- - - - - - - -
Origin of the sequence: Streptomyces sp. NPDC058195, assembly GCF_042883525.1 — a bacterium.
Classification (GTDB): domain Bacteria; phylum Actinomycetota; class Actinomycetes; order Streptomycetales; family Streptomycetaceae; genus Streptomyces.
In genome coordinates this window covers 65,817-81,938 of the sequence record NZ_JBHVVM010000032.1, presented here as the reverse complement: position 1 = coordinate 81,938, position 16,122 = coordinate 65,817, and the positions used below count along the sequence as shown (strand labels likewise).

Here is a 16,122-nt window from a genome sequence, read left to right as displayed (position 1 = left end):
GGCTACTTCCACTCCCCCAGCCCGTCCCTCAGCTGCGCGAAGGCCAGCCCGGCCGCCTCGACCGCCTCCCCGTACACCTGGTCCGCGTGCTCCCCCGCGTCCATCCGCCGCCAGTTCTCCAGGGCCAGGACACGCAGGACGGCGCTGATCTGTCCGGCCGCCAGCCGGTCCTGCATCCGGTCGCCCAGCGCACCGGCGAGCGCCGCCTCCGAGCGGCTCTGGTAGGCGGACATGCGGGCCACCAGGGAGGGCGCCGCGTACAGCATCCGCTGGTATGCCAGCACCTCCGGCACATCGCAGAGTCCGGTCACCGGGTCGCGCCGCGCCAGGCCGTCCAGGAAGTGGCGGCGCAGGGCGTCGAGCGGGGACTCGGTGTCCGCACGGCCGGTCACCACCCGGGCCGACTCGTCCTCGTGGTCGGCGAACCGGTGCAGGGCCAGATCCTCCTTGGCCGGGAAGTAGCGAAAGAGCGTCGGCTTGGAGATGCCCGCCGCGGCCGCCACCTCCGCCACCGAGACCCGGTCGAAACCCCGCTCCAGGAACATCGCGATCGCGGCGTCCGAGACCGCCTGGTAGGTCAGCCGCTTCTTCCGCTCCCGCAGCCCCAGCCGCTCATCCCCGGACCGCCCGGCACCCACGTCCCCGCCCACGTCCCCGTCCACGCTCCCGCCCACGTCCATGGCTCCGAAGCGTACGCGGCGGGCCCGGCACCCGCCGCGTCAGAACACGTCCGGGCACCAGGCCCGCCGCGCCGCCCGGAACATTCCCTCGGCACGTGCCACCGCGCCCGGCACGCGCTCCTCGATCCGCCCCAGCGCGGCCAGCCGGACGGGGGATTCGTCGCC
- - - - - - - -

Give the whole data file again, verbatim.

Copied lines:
Origin of the sequence: Streptomyces sp. NPDC058195, assembly GCF_042883525.1 — a bacterium.
Classification (GTDB): domain Bacteria; phylum Actinomycetota; class Actinomycetes; order Streptomycetales; family Streptomycetaceae; genus Streptomyces.
In genome coordinates this window covers 65,817-81,938 of the sequence record NZ_JBHVVM010000032.1, presented here as the reverse complement: position 1 = coordinate 81,938, position 16,122 = coordinate 65,817, and the positions used below count along the sequence as shown (strand labels likewise).

Here is a 16,122-nt window from a genome sequence, read left to right as displayed (position 1 = left end):
GGCTACTTCCACTCCCCCAGCCCGTCCCTCAGCTGCGCGAAGGCCAGCCCGGCCGCCTCGACCGCCTCCCCGTACACCTGGTCCGCGTGCTCCCCCGCGTCCATCCGCCGCCAGTTCTCCAGGGCCAGGACACGCAGGACGGCGCTGATCTGTCCGGCCGCCAGCCGGTCCTGCATCCGGTCGCCCAGCGCACCGGCGAGCGCCGCCTCCGAGCGGCTCTGGTAGGCGGACATGCGGGCCACCAGGGAGGGCGCCGCGTACAGCATCCGCTGGTATGCCAGCACCTCCGGCACATCGCAGAGTCCGGTCACCGGGTCGCGCCGCGCCAGGCCGTCCAGGAAGTGGCGGCGCAGGGCGTCGAGCGGGGACTCGGTGTCCGCACGGCCGGTCACCACCCGGGCCGACTCGTCCTCGTGGTCGGCGAACCGGTGCAGGGCCAGATCCTCCTTGGCCGGGAAGTAGCGAAAGAGCGTCGGCTTGGAGATGCCCGCCGCGGCCGCCACCTCCGCCACCGAGACCCGGTCGAAACCCCGCTCCAGGAACATCGCGATCGCGGCGTCCGAGACCGCCTGGTAGGTCAGCCGCTTCTTCCGCTCCCGCAGCCCCAGCCGCTCATCCCCGGACCGCCCGGCACCCACGTCCCCGCCCACGTCCCCGTCCACGCTCCCGCCCACGTCCATGGCTCCGAAGCGTACGCGGCGGGCCCGGCACCCGCCGCGTCAGAACACGTCCGGGCACCAGGCCCGCCGCGCCGCCCGGAACATTCCCTCGGCACGTGCCACCGCGCCCGGCACGCGCTCCTCGATCCGCCCCAGCGCGGCCAGCCGGACGGGGGATTCGTCGCC